Abstract: Current curricula and pedagogy need to change to effectively support the learning needs of the “GenAlphas.” The digital-first, Alpha Generation – children born after 2012 – have grown up on hand-held, digital screens, not watching television or reading paper-based books. The COVID-19 disruption – an unprecedented, international extended event – further pushed the Alphas onto screens for social interaction and learning. Returning to paper-and-pencil curricula and pedagogy does not serve the needs of the GenAlphas! Alphas' deeply-digital experiences outside of school have them expecting deeply-digital learning experiences inside of school. Toward addressing the learning needs of Alphas in Kindergarten through fifth grade, we at the Center for Digital Learning, have been studying the impact that deeply-digital, highly-interactive curricula, digitally-motivated, pedagogical practices, and a next-generation teaching and learning platform, have had on the engagement and achievement of GenAlpha learners – and on the impact those changes have had on the students’ teachers! Our presentation will present key findings from that multi-year study with over 10,000 students in K-5 in the United States.




Prof. Kuan-Chou Chen
Purdue University Northwest, USA


Kuan-Chou Chen is the Associate Dean for Graduate Program and Research, Thomas M. McDermott Sr. Endowed Chair, Professor in Economic Development, Professor of Management Information Systems. He was the Department Head of Information Systems, Finance, and Business Analytics (2005-2016), as well as Interim Department Head of Department of Graduate Studies in Education (2013-2014) at Purdue University Northwest. He received his Ph.D. from Michigan State University and his MBA from National Cheng-Kung University in Taiwan. He specialized in computer programming, system simulation, project management, decision support systems, data mining, system analysis and design, e-business strategy and application, supply chain management, network design and security, knowledge management, and information economy. Professor Chen has more than 90 scholarly publications, most in peer-reviewed journals. He is an active participant in several professional journals and serves on three paper reviewer boards. Currently he is an Editor-in-Chief of International Journal of e-Education, e-Business, e-Management and e-Learning. His productivity and scholarship have been recognized by his colleagues, being nominated three years in a row for an “Outstanding Scholar Award.” He also the recipient of Teacher of the Year Award (Purdue University Northwest, 2005).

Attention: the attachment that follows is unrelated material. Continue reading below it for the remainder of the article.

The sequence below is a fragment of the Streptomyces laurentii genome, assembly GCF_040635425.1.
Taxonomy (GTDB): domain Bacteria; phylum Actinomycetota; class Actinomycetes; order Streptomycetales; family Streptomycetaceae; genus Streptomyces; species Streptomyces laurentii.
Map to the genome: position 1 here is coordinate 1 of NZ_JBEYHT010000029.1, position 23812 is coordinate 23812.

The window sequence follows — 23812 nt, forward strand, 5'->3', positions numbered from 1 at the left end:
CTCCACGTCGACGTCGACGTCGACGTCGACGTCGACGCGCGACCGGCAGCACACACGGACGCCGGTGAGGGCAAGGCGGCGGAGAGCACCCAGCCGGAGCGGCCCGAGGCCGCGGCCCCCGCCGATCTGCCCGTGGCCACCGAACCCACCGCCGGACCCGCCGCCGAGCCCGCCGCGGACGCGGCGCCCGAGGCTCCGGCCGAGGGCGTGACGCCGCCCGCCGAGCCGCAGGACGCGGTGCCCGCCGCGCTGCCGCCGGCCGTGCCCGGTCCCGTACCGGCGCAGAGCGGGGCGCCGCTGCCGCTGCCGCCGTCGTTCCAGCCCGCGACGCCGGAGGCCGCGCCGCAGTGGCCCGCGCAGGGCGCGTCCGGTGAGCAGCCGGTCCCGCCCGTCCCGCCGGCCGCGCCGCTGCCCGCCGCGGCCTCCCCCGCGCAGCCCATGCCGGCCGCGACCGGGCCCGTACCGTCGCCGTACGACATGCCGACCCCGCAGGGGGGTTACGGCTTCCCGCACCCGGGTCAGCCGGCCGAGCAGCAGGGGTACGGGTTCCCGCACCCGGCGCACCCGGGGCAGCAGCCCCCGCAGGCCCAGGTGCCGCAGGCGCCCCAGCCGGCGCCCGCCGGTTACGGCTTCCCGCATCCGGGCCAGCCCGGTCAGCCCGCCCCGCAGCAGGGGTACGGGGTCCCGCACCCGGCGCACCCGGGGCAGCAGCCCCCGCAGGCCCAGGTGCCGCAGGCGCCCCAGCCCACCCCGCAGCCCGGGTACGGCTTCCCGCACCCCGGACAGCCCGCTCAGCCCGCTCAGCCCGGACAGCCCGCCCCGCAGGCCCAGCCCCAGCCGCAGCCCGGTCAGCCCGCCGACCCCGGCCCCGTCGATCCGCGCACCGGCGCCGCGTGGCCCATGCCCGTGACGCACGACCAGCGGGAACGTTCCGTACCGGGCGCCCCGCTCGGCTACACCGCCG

Title: Artificial Intelligence in higher education


Abstract: Artificial intelligence (AI), which was a curiosity for generations, is rapidly developing into a major applied technology with many applications in a variety of fields. This presentation examines the applications of Artificial Intelligence (AI) in higher education, focusing on its potential to enhance teaching, learning, and professional development. AI technologies such as machine learning, natural language processing, and predictive analytics offer innovative solutions to address the evolving needs of college students and educators. The paper reviews current AI applications in higher education, including intelligent tutoring systems, adaptive learning platforms, plagiarism detection tools, and student support systems. It also discusses challenges and opportunities associated with the adoption of AI in higher education, addressing issues such as data privacy, ethical considerations, and the need for faculty development. By integrating AI into higher education, institutions can prepare students with the skills and knowledge needed to succeed in a rapidly changing job market landscape, fostering critical thinking, problem-solving, and adaptability.